Eagerly Amanda shook the last few drops from her toes, haphazardly pulled her stockings back over her damp feet, and relaced her boots. She shook bits of bark from her shawl and turned to wind her way back through the wood. She'd stop in the stable first, see if Papa was there, and then if not, go to his study.
Emerging from the wood, she cut across the field at a diagonal, arriving behind the stable at a point where there was no gate. She paused, a little miffed that she'd either have to walk around the building, or climb across the rails in a most unladylike way. Glancing around, no one seemed to be in sight, so she climbed up the first rail. Then she heard voices. She froze halfway up, both arms clinging to the fence.
"I'm sure the steward will be happy to oblige," Vern was saying, and a moment later, the person he was speaking to appeared: Mr. Dabney. Both men paused, surprised to see Amanda there, and she blushed and jumped down from the fence, shaking out her skirts and trying to look unconcerned.
"Miss Amanda," Vern stated, a bit unnerved. "You've, er, been in the pasture?"
"Oh," she said, then cleared her throat. "Well, no, I came down along the stream, and then wanted to see if Papa were in the stable and then..." she paused and looked around. "He's not here, is he?" she replied with a tiny smile to hide her chagrin.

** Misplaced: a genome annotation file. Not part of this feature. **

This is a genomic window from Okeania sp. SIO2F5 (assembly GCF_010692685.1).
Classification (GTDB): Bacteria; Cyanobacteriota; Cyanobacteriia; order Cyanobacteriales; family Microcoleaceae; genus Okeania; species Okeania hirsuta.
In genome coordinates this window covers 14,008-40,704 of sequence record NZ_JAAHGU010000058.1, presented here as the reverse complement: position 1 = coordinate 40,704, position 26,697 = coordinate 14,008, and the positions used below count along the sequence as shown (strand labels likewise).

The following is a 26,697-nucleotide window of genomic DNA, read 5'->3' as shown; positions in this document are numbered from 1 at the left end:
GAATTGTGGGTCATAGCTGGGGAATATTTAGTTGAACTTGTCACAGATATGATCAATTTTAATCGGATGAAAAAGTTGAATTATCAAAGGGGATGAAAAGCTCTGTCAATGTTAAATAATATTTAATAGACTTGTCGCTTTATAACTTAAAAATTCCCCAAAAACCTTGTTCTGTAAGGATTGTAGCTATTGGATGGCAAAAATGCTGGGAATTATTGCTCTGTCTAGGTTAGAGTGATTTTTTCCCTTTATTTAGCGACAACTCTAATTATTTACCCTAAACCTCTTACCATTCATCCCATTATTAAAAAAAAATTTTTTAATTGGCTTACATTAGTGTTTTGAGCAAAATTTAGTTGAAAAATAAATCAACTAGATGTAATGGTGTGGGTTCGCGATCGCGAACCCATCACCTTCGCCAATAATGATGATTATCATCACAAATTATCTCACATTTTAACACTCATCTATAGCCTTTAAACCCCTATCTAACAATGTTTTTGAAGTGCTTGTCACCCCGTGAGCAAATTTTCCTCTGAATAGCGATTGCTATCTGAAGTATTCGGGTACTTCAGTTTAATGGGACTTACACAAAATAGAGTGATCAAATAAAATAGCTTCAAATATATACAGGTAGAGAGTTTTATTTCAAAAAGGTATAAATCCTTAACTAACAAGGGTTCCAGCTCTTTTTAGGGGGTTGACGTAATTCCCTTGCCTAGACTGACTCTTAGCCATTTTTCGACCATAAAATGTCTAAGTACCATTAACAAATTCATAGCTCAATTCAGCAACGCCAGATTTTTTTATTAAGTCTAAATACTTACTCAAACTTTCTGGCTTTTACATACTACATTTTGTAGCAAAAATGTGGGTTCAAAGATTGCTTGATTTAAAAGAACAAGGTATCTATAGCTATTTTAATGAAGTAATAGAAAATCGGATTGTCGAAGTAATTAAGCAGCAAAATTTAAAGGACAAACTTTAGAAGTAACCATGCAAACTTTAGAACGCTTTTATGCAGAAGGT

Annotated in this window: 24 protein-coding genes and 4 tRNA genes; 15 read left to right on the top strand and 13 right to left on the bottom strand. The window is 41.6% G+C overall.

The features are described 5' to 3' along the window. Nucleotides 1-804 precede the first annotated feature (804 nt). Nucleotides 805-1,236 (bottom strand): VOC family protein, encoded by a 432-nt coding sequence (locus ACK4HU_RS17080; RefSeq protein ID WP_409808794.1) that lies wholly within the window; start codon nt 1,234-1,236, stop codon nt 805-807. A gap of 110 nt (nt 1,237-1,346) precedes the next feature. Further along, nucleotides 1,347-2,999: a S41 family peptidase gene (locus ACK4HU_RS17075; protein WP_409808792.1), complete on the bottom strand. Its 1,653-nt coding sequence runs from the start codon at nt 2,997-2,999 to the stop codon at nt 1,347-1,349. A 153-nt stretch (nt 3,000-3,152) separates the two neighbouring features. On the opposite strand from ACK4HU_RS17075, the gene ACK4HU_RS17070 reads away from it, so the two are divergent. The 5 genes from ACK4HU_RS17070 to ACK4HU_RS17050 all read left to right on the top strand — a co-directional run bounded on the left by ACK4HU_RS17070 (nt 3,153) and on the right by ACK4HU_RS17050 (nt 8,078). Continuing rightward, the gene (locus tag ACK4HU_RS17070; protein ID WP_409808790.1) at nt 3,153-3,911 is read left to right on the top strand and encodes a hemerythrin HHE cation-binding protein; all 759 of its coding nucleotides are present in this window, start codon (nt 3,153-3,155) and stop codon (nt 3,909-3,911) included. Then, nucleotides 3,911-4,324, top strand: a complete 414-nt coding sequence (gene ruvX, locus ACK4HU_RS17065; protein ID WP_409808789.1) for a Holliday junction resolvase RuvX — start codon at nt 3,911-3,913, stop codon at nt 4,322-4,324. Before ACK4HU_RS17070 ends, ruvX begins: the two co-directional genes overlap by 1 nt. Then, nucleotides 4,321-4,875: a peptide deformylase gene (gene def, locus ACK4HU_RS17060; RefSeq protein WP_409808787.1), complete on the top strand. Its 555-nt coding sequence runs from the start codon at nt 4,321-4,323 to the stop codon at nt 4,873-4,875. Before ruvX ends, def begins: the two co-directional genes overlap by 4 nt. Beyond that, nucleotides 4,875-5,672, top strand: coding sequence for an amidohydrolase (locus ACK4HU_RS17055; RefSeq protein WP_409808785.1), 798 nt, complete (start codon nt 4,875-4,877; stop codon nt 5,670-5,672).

"No'm," Vern answered. "He's out to a meeting for county roads."
Amanda nodded, then glanced at Mr. Dabney. He stood with his hands tucked at the small of his back, as if studying the situation. She couldn't think of anything more to say. "Good day," she said and dipped a curtsy. She turned left, then remembered there was no way out in that direction, turned right, observed the muddy and churned earth along the side of the stable, and turned back to the left.
"Ah, er, Miss Amanda," Dabney started, springing forward and extending his hand, "if I might be of service?"
"Oh... well, I suppose," she replied. He stepped up on his side of the fence and took her hand. She climbed up two rails, then paused, still in an awkward position.
"You could sit backward on the top of the fence," he suggested, "then spin and tuck your legs over the other side. I will assure all modesty is kept intact."
At the word modesty she colored in her cheeks, but nodded her assent. He put his hand on the small of her back to steady her as she bunched her skirts around her ankles and lifted her knees to make the turn. He glanced away over his shoulder in a most gentlemanly way. Amanda scowled as she saw Vern watching their endeavor. He blinked and suddenly found a shovel nearby and walked to it, clearly determined to distract himself.
Once situated on the other side of the fence, Dabney looked back up at Amanda. "I'll just help you down," he offered, placing both hands at her waist. She put her hands on his shoulders and slid into his arms. He placed her on the ground and smiled into her eyes. "All better?"
She dropped her hands from his shoulders and simply nodded. He put his arms behind his back, stepping to the side, then looked around for Vern.
"I'll come back when the vicar is more at his leisure," he announced. "Miss Amanda," he said, turning to her with a slight bow, "might I escort you back to the vicarage?"